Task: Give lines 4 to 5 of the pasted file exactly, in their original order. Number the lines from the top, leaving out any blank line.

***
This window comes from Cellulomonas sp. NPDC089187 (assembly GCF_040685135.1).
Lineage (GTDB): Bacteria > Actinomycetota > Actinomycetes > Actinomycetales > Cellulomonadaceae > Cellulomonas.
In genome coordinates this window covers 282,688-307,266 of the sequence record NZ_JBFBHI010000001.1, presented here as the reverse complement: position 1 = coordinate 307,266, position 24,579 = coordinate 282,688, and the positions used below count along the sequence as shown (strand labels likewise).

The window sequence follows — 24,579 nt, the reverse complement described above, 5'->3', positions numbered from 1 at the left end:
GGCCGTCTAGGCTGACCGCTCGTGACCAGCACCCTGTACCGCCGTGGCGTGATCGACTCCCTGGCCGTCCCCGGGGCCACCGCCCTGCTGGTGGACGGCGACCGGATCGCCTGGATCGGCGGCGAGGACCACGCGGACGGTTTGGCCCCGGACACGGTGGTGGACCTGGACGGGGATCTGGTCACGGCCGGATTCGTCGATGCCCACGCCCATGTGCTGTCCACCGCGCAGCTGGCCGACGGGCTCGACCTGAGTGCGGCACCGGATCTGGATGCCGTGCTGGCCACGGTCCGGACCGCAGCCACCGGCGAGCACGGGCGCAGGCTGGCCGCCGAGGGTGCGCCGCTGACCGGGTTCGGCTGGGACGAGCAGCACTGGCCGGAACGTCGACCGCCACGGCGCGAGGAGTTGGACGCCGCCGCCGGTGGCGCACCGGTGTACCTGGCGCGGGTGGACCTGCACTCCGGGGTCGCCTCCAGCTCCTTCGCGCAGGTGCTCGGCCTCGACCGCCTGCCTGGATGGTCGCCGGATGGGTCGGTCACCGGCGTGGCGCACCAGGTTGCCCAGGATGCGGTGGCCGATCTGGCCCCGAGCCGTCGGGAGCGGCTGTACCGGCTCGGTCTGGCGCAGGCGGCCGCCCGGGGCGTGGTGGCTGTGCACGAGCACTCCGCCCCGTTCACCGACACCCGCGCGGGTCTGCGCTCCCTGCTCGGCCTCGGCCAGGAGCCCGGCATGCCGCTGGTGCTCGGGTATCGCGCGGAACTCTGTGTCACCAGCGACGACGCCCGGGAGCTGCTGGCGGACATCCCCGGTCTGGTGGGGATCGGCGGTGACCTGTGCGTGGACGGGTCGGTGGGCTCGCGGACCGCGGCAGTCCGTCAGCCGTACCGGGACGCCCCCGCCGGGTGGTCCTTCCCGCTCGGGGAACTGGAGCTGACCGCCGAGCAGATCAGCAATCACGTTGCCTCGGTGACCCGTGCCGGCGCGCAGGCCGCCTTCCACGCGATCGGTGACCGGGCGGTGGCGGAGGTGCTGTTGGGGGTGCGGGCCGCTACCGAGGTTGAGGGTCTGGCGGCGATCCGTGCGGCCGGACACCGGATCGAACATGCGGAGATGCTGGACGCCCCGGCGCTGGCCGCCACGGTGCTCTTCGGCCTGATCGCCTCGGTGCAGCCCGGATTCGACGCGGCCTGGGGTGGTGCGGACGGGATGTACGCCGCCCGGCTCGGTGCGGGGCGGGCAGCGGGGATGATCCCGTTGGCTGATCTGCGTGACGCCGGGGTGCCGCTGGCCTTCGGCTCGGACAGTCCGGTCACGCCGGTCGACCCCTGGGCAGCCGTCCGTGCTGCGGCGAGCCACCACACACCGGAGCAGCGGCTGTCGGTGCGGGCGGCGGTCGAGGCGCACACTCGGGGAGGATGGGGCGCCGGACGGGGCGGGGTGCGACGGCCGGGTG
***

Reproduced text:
The window sequence follows — 24,579 nt, the reverse complement described above, 5'->3', positions numbered from 1 at the left end:
GGCCGTCTAGGCTGACCGCTCGTGACCAGCACCCTGTACCGCCGTGGCGTGATCGACTCCCTGGCCGTCCCCGGGGCCACCGCCCTGCTGGTGGACGGCGACCGGATCGCCTGGATCGGCGGCGAGGACCACGCGGACGGTTTGGCCCCGGACACGGTGGTGGACCTGGACGGGGATCTGGTCACGGCCGGATTCGTCGATGCCCACGCCCATGTGCTGTCCACCGCGCAGCTGGCCGACGGGCTCGACCTGAGTGCGGCACCGGATCTGGATGCCGTGCTGGCCACGGTCCGGACCGCAGCCACCGGCGAGCACGGGCGCAGGCTGGCCGCCGAGGGTGCGCCGCTGACCGGGTTCGGCTGGGACGAGCAGCACTGGCCGGAACGTCGACCGCCACGGCGCGAGGAGTTGGACGCCGCCGCCGGTGGCGCACCGGTGTACCTGGCGCGGGTGGACCTGCACTCCGGGGTCGCCTCCAGCTCCTTCGCGCAGGTGCTCGGCCTCGACCGCCTGCCTGGATGGTCGCCGGATGGGTCGGTCACCGGCGTGGCGCACCAGGTTGCCCAGGATGCGGTGGCCGATCTGGCCCCGAGCCGTCGGGAGCGGCTGTACCGGCTCGGTCTGGCGCAGGCGGCCGCCCGGGGCGTGGTGGCTGTGCACGAGCACTCCGCCCCGTTCACCGACACCCGCGCGGGTCTGCGCTCCCTGCTCGGCCTCGGCCAGGAGCCCGGCATGCCGCTGGTGCTCGGGTATCGCGCGGAACTCTGTGTCACCAGCGACGACGCCCGGGAGCTGCTGGCGGACATCCCCGGTCTGGTGGGGATCGGCGGTGACCTGTGCGTGGACGGGTCGGTGGGCTCGCGGACCGCGGCAGTCCGTCAGCCGTACCGGGACGCCCCCGCCGGGTGGTCCTTCCCGCTCGGGGAACTGGAGCTGACCGCCGAGCAGATCAGCAATCACGTTGCCTCGGTGACCCGTGCCGGCGCGCAGGCCGCCTTCCACGCGATCGGTGACCGGGCGGTGGCGGAGGTGCTGTTGGGGGTGCGGGCCGCTACCGAGGTTGAGGGTCTGGCGGCGATCCGTGCGGCCGGACACCGGATCGAACATGCGGAGATGCTGGACGCCCCGGCGCTGGCCGCCACGGTGCTCTTCGGCCTGATCGCCTCGGTGCAGCCCGGATTCGACGCGGCCTGGGGTGGTGCGGACGGGATGTACGCCGCCCGGCTCGGTGCGGGGCGGGCAGCGGGGATGATCCCGTTGGCTGATCTGCGTGACGCCGGGGTGCCGCTGGCCTTCGGCTCGGACAGTCCGGTCACGCCGGTCGACCCCTGGGCAGCCGTCCGTGCTGCGGCGAGCCACCACACACCGGAGCAGCGGCTGTCGGTGCGGGCGGCGGTCGAGGCGCACACTCGGGGAGGATGGGGCGCCGGACGGGGCGGGGTGCGACGGCCGGGTG